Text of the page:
Private equity corporate structures can compete against public companies for another reason. In today’s professional and highly liquid environment, the main advantage of the stock market – that it taps into huge pools of cash from large numbers of investors and provides a place where those seeking capital are matched with those wanting to invest – is replicated in private equity with investors prepared to pour their cash into private equity funds. While such funds are less democratic than the stock exchange – and often require large incomes and liquid wealth – there is little difference in liquidity terms; and the number of vehicles open to the public, including smaller shareholders, that invest in private equity funds continues to grow.
It is untrue to claim that private equity companies are excessively short-termist. Most investments last between three and seven years and sometimes even longer; increasingly, they are then sold on to other private equity firms. Short-termism is much more of a problem for quoted companies. Many of the blunt devices used to fight the principal-agent problem in PLCs, such as the publication of ever more frequent earnings and revenue numbers (now often every quarter) and stock options (which create all manner of problems), have made executives far more obsessed with managing short-term results expectations and smoothing share prices than private companies, which do not have to care about any of this.
Another criticism leveled at the private equity industry is that it is too unaccountable, especially now that it owns a fifth of the economy. But private equity-owned companies are only ruthlessly focused investors; their power, in as much as it exists at all, is strictly contained by market forces. Private companies have always retained the right to privacy; this is the way it should remain. But it would make commercial sense for the largest private equity funds to divulge more information about themselves in more accessible ways; it would even help attract a new generation of investors.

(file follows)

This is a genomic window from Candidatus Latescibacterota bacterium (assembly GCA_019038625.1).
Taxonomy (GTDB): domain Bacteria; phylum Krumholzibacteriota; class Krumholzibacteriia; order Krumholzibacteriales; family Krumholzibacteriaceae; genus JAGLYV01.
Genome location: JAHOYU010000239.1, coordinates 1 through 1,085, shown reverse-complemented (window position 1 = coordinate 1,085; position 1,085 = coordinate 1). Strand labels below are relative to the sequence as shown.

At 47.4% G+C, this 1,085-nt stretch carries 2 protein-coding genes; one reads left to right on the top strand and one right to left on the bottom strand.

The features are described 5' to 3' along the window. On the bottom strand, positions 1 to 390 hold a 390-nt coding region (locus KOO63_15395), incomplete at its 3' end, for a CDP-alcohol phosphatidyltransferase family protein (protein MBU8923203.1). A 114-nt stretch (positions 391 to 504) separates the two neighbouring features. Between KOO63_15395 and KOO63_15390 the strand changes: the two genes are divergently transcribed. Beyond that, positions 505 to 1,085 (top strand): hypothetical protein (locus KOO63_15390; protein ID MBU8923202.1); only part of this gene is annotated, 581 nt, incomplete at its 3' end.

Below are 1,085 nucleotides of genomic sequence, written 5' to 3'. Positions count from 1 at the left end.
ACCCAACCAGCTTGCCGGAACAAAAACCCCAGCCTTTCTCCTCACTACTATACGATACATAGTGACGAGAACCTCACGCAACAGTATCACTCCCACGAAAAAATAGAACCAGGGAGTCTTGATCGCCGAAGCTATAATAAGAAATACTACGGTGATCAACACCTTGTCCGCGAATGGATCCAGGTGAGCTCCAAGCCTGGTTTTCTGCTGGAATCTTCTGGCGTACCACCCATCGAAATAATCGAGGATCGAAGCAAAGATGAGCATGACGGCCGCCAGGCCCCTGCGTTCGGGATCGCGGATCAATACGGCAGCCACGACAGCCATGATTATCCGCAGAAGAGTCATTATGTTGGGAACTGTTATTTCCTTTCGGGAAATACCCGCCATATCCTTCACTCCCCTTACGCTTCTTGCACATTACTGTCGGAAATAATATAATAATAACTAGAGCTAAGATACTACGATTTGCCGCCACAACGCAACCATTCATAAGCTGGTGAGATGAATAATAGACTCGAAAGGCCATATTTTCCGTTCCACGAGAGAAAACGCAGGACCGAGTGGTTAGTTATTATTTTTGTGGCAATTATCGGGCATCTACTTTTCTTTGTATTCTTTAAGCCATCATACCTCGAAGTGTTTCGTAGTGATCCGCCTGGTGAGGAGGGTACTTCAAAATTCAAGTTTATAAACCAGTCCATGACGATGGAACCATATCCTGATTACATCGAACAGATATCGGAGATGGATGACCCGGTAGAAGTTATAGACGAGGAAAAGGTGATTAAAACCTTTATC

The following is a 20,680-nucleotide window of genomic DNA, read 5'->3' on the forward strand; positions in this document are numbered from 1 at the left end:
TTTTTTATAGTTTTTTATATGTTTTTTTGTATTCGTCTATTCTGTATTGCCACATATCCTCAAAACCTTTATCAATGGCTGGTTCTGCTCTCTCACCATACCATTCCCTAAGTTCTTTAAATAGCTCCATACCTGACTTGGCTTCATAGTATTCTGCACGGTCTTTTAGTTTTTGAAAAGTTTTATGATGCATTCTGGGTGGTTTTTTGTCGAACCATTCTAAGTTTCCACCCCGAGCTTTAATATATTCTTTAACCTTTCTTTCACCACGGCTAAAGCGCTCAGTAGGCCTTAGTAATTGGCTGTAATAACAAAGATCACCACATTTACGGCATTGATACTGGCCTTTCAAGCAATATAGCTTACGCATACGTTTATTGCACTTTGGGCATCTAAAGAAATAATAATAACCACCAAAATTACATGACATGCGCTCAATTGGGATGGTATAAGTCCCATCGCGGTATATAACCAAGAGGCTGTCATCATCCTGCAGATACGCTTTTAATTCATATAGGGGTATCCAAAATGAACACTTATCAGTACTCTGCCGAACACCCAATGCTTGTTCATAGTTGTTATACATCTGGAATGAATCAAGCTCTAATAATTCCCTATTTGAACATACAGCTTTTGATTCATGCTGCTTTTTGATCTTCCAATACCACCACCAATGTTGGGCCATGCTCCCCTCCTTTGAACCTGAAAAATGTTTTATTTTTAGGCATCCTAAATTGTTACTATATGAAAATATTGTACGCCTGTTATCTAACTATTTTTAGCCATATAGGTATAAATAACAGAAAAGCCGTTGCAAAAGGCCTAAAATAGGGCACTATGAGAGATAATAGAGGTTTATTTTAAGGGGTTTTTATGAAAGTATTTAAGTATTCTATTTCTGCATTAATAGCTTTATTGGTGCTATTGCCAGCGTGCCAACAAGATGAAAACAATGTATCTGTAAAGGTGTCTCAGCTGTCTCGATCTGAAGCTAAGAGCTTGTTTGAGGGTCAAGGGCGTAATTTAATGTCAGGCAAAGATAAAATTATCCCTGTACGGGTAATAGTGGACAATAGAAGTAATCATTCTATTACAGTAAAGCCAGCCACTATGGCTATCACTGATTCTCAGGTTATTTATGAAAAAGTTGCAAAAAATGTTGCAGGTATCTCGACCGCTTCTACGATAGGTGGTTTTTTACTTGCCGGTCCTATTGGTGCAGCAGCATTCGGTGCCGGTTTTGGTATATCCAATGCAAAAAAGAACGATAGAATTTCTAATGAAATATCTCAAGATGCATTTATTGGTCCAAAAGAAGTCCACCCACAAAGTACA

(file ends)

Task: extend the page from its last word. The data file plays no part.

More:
A key reason why so many senior executives are now attracted to private equity is that the red tape and restrictions that accompany public companies have become far too onerous. The dynamism of the unregulated private sector has been a key driver in the essential process of capitalist creative destruction in recent years; those who wish to regulate the industry could end up taming it and hence robbing the economy of its biggest force for productivity improvements and wealth creation. Chancellor Gordon Brown claimed again this week to recognize these realities (see page 32); but he continues to do nothing about it.
Other, more serious allegations have been made against private equity. Last week, the US Department of Justice launched an investigation into possible collusion among leading private equity firms to keep down the prices they pay for companies. This will be hard to prove. It is true that management buyouts – as distinct from those private equity deals not involving the target company’s executives – can sometimes create problems. While the managers that are buying the company retain their fiduciary duty to get the best possible price for their company, there can be a conflict because they personally stand to gain from not fully rewarding the original shareholders. But the answer to such situations must be caveat emptor: shareholders should be treated as adults who are well aware of this temptation and who therefore only choose to sell up if they think the price is right.
The growth of private equity has been helped by one government-created market distortion: interest payments are tax-deductible, while dividends are not. This favors a capital structure made out of debt rather than equity; it also means that the tax shield created by a purchaser using only debt can allow private equity companies to pay a higher price for an asset than public companies. Private equity deals usually gear up companies five to seven times earnings before tax, depreciation and interest, against two or three times for quoted vehicles.
This tax-related distortion is a problem and at least a partial explanation for the current debt-fuelled buyout bonanza, which could prove catastrophic if the global economy tanks, triggering mass defaults. Britain’s Financial Services Authority is looking at whether private equity poses a threat to markets and at the exposure of the banks to the sector. But rather than trying to curtail private equity, the answer is to cut the overall corporation tax rate, a move which makes sense in any case to retain Britain’s competitive advantage. If it were just 12.5%, as in Ireland, rather the current 30% in Britain, the tax advantage of making interest deductible would be dramatically reduced.
The real danger is that, having already picked off all the low hanging and undervalued fruit, it will become increasingly difficult for the hundreds of billions being raised for private equity funds to find a worthwhile home. If they cease to deliver the double digit annual returns, private equity funds will become a victim of their own success and investors will simply vote with their feet. That, rather than any external pressure, is what should -- and will -- keep the industry in check.